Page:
NorthPoint Communications Group, Inc.
Founded1997; 27 years ago (1997)
FounderMichael W. Malaga
Defunct2001; 23 years ago (2001)
FateBankruptcy, assets acquired by AT&T
Key people
Herman Bluestein
(Chief Development Officer)
Number of employees
506 (1999)

NorthPoint Communications Group, Inc. was a competitive local exchange carrier focused on data transmission via digital subscriber lines. The company had relationships with Microsoft, Tandy Corporation, Intel, Verio, Cable & Wireless, Frontier Corporation, Concentric Network, ICG Communications, Enron, Network Plus, and Netopia. The company had investments from The Carlyle Group, Accel Partners, Benchmark, and Greylock Partners.[1]


The company was founded in 1997 by Michael W. Malaga and 5 other former executives of Metropolitan Fiber Systems.[2]

On May 5, 1999, during the dot-com bubble, the company became a public company via an initial public offering in which it sold 15 million shares at $24 per share.[3] Malaga, then 34 years old, was worth $300 million on paper.[2]

In September 2000, Verizon agreed to acquire a 55% interest in the company and merge the companies' DSL businesses.[4]

In November 2000, as its customers failed to pay their bills, NorthPoint restated downwards its financial performance for the third quarter of 2000, lowering revenue from $30 million to $24 million.[5][4] After the earnings restatement, Verizon terminated its acquisition agreement, claiming that a material adverse change had occurred.[4] Northpoint sued Verizon to force it to complete the transaction.[6] The lawsuit was settled out of court in July 2002, with Verizon agreeing to pay $175 million to Northpoint.[7] NorthPoint stated that "it would cut its workforce by 19%, or 248 jobs, to lower expenses after the collapse of its merger with Verizon."[8]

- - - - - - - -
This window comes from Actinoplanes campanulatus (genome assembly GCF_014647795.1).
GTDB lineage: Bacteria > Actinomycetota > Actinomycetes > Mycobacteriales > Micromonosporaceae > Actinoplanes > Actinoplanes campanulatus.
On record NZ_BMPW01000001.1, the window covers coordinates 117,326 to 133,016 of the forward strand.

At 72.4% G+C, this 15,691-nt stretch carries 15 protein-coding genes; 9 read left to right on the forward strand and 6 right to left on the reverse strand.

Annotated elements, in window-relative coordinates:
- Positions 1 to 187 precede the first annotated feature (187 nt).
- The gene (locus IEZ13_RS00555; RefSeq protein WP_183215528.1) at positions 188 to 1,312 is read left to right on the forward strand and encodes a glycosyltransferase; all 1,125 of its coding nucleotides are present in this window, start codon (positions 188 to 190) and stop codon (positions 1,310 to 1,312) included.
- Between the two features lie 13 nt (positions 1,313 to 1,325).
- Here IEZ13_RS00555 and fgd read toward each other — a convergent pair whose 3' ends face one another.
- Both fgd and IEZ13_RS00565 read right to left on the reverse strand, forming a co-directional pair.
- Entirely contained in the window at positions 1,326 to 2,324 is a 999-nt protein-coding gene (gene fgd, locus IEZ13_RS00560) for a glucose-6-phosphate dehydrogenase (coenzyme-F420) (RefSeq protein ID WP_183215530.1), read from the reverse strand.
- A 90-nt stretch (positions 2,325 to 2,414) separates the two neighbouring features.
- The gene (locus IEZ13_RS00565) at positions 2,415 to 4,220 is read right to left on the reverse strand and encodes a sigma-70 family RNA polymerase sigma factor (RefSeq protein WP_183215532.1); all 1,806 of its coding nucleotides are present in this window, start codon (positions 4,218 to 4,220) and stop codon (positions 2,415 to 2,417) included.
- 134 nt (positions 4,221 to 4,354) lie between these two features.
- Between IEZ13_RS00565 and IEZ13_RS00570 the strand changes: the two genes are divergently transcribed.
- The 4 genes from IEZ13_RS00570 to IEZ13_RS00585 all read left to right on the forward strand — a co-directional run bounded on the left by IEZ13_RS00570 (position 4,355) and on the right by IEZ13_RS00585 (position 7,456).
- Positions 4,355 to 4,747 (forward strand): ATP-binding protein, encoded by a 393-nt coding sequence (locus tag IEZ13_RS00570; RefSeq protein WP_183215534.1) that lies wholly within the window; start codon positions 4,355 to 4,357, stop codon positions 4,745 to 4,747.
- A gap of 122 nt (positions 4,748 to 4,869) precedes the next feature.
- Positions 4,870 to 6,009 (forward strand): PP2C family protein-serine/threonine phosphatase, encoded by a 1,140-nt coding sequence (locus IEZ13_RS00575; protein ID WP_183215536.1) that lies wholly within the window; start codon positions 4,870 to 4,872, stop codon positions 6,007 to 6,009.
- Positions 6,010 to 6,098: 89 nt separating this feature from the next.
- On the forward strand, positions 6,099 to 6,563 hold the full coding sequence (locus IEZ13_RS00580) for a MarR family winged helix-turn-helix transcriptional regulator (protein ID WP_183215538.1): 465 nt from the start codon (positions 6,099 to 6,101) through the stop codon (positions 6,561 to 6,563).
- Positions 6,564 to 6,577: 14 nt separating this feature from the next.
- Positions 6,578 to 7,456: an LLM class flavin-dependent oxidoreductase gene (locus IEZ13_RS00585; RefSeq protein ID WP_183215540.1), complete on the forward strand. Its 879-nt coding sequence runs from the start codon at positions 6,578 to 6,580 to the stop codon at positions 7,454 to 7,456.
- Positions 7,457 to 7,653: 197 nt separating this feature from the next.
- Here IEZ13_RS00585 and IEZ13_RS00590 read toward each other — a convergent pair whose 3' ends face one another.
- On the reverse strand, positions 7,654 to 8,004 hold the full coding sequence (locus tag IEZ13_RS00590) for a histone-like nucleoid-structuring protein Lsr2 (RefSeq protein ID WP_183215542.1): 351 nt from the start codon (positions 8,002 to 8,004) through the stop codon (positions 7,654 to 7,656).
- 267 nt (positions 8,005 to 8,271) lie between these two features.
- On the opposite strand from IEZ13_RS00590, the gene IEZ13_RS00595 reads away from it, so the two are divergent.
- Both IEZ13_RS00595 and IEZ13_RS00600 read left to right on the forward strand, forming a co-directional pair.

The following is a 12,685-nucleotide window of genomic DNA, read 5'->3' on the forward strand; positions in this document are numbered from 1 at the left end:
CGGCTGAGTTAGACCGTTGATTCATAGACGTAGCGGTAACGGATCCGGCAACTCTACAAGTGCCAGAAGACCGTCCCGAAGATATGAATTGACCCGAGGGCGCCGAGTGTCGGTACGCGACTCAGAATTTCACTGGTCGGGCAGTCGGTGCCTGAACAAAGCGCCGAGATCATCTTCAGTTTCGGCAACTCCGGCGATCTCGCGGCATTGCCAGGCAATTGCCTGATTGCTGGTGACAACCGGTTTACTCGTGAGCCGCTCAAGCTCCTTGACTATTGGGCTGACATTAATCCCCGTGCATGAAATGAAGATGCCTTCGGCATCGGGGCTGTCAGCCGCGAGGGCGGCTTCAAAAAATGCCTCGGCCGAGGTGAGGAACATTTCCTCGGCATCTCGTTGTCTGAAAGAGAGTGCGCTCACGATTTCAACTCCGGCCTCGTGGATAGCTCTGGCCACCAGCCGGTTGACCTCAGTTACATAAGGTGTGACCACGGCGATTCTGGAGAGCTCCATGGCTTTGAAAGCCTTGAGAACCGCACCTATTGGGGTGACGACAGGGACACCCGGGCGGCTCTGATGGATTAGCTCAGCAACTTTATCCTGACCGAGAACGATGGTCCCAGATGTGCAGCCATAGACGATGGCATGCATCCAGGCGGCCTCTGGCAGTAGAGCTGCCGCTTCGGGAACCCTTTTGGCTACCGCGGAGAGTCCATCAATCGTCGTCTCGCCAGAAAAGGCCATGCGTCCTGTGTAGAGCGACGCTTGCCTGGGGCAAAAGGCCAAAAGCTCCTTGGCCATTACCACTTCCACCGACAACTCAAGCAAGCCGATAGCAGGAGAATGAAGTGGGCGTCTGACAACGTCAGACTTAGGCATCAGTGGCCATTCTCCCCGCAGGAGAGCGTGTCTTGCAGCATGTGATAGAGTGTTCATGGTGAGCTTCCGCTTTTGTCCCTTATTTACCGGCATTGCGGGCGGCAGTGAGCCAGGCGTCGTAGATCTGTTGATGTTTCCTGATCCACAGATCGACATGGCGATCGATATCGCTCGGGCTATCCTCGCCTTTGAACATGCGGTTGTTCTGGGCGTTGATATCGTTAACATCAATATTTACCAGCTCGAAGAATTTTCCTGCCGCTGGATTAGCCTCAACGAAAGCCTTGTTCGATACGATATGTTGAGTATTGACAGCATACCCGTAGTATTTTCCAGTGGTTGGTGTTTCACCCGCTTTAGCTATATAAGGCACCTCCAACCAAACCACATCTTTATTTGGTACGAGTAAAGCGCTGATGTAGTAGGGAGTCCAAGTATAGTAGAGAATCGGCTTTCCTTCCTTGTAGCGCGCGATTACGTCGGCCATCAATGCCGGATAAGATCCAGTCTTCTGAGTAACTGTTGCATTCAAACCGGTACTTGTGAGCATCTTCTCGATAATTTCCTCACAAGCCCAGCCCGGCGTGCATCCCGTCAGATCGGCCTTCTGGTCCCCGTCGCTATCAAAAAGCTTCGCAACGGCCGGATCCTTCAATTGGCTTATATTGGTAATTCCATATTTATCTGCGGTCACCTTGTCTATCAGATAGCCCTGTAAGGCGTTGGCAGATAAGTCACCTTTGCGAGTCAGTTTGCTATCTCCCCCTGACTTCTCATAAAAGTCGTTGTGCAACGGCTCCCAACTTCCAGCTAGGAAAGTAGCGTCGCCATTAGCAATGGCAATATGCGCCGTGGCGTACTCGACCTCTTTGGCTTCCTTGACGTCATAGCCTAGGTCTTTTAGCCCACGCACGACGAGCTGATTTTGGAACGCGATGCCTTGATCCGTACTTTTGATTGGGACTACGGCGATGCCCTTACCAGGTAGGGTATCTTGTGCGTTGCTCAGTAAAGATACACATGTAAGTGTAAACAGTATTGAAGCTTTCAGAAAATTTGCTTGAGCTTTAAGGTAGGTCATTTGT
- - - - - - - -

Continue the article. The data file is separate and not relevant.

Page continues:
In January 2001, NorthPoint filed bankruptcy.[9][10][11] Some internet service providers, which faced a disruption in service, blamed the banks for failing to work out a deal to save the company.[12] In March 2001, AT&T Corporation acquired the assets of NorthPoint for $135 million in a liquidation.[13]

In many ways, the rise and fall of NorthPoint mirrors the fate of one of its chief competitors: Rhythms NetConnections.


  2. ^ a b Sinton, Peter (May 12, 1999). "The Cash Just Keeps Coming / NorthPoint founder stays grounded". San Francisco Chronicle.
  3. ^ Vrana, Deborah (May 6, 1999). "This IPO Goes to Show: 'Dot-com' Is No Magic Bullet". Los Angeles Times.
  4. ^ a b c SCHIESEL, SETH (November 30, 2000). "Verizon Abandons NorthPoint Deal". The New York Times.
  5. ^ Young, Shawn (November 21, 2000). "NorthPoint Restates Earnings; Loss Could Affect Verizon Deal". The Wall Street Journal.
  6. ^ Lais, Sami (November 30, 2000). "Verizon, NorthPoint in heated dispute over DSL merger deal". Computerworld.
  7. ^ "Verizon Agrees to Settle NorthPoint Merger Suits". Los Angeles Times. Bloomberg News. July 24, 2002.
  8. ^ Staff, T. S. C. (7 December 2000). "NorthPoint Communications Unmoved by Layoffs". TheStreet. Retrieved 2020-04-28.
  9. ^ "NorthPoint files for Chapter 11". American City Business Journals. January 17, 2001.
  10. ^ Young, Shawn (January 17, 2001). "NorthPoint Communications Files For Chapter 11 Creditor Protection". The Wall Street Journal.
  11. ^ Weiss, Todd R. (January 17, 2001). "NorthPoint files for Chapter 11 protection". Computerworld.
  12. ^ Wagner, Jim (March 29, 2001). "ISPs React To NorthPoint's Imminent Shutdown". QuinStreet.
  13. ^ Young, Shawn; Solomon, Deborah (March 23, 2001). "AT&T to Acquire Most Assets Of NorthPoint Communications". The Wall Street Journal.